Friday, September 1, 2017

September 1, 1949 -- Jens Jense Is NOT Dead

September 1, 1949 – At the end of August the Chicago Daily Tribune carried a report on the death of noted landscape architect, Jens Jensen.  Oops.  Wrong guy.  It turns out that a 65-year-old Door Country, Wisconsin resident with a similar name was the guy who rode the Great Skyway and not Mr. Jensen, who is alive and well in his home in Ellison Bay.  Taking advantage of the error, the paper publishes a flattering piece on the contributions of Jensen, who came to the United States from Denmark in the early 1890’s and began work as a laborer in the west parks system of Chicago, going on to be one of the premier landscape architects of the twentieth century.  “Jens Jensen had a simple set of precepts,” the paper observes, “which he clung to stubbornly in the face of both politicians and millionaire clients, and defended with the rage of an inspired Viking when aroused.  He believed in the beauty of nature.  He detested formal gardens.  He taught the middle west the value of its native trees and plants in landscaping.” [Chicago Daily Tribune, September 1, 1949] The article continued, “To him, parks were placed where city people should find the comfort of natural beauty.  They were not for batting baseballs.  Neither were they automobile speedways.  In his judgment, 15 miles an hour was fast enough for people entering the parks to enjoy the lawns, the crab apple blooms, and the hawthorns.  In a day when efforts are made to encroach on the parks for almost every other public use, a revival of the Jensen principles would be a healthy thing for Chicago.”  Perhaps Jens Jensen's greatest work in Chicago is Columbus Park, shown in the photo above.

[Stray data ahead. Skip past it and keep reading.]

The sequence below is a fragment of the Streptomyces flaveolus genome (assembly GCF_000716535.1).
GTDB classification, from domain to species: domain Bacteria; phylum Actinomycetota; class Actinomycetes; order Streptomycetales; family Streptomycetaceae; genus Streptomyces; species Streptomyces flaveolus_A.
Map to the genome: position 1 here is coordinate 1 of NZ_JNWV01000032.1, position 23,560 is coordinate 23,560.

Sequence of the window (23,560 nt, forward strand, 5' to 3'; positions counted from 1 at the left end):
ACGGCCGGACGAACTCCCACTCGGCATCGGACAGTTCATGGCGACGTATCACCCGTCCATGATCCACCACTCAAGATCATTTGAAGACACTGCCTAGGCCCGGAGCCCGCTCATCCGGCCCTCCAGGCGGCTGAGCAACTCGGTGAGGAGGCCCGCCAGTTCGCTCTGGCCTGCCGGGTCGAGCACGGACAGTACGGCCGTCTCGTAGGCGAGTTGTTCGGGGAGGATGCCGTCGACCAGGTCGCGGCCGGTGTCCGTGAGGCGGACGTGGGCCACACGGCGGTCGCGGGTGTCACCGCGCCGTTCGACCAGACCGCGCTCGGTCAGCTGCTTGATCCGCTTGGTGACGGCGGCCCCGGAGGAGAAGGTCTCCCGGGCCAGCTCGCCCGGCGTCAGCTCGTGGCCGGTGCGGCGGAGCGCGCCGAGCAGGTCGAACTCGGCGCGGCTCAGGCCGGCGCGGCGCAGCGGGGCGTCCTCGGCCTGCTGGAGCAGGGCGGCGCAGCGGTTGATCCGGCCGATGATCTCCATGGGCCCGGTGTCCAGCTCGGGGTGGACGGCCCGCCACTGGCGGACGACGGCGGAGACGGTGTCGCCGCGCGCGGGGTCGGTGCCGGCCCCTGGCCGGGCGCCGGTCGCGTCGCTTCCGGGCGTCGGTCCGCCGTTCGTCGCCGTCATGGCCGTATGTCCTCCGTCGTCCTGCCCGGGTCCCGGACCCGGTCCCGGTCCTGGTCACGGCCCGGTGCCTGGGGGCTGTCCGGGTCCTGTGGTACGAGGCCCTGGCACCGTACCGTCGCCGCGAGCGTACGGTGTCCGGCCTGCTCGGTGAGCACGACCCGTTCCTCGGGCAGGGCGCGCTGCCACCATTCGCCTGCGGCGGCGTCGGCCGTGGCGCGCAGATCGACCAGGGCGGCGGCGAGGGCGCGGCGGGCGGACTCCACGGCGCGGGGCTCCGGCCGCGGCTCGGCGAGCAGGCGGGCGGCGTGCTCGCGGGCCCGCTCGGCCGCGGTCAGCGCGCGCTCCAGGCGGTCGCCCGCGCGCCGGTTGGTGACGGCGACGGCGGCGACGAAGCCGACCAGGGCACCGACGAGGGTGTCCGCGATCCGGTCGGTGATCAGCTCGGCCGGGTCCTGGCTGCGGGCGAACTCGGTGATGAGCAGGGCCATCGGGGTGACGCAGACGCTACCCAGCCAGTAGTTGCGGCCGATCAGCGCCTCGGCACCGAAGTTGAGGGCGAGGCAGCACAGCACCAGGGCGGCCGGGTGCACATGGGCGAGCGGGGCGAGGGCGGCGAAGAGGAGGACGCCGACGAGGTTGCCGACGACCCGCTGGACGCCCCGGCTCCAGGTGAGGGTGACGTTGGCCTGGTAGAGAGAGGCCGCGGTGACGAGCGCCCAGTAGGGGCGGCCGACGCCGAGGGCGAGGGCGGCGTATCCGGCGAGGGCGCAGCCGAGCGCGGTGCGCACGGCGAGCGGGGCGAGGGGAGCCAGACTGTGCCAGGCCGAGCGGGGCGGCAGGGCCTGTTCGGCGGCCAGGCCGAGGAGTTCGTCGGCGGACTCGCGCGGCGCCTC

September 1, 1925 – Two days after the South Water Street market closes for business, the Chicago Daily Tribune rails against the street that will replace it, specifically the fact that the new road along the river will be named after Charles H. Wacker, the head of the Chicago Plan Commission.  “It is small town stuff at its worst,” the paper proclaims, “to rename South Water street because it is double decked and remade . . . We certainly acknowledge Mr. Charles Wacker’s civic spirit and his useful service in the protection and realization of the city plan . . . But to give his name to the chief thoroughfare of the city, after Michigan boulevard, is not only crude vandalism, but without fitness of proportion.  Mr. Wacker has been a useful citizen, but his service in the city does not tower above that of all other citizens . . . what of Daniel Burnham, who was the creator of the city plan, one of the most famous and gifted of our citizens? If we give Mr. Wacker’s name to our second greatest street, how are we going to honor Burnham with any respect for proportion?

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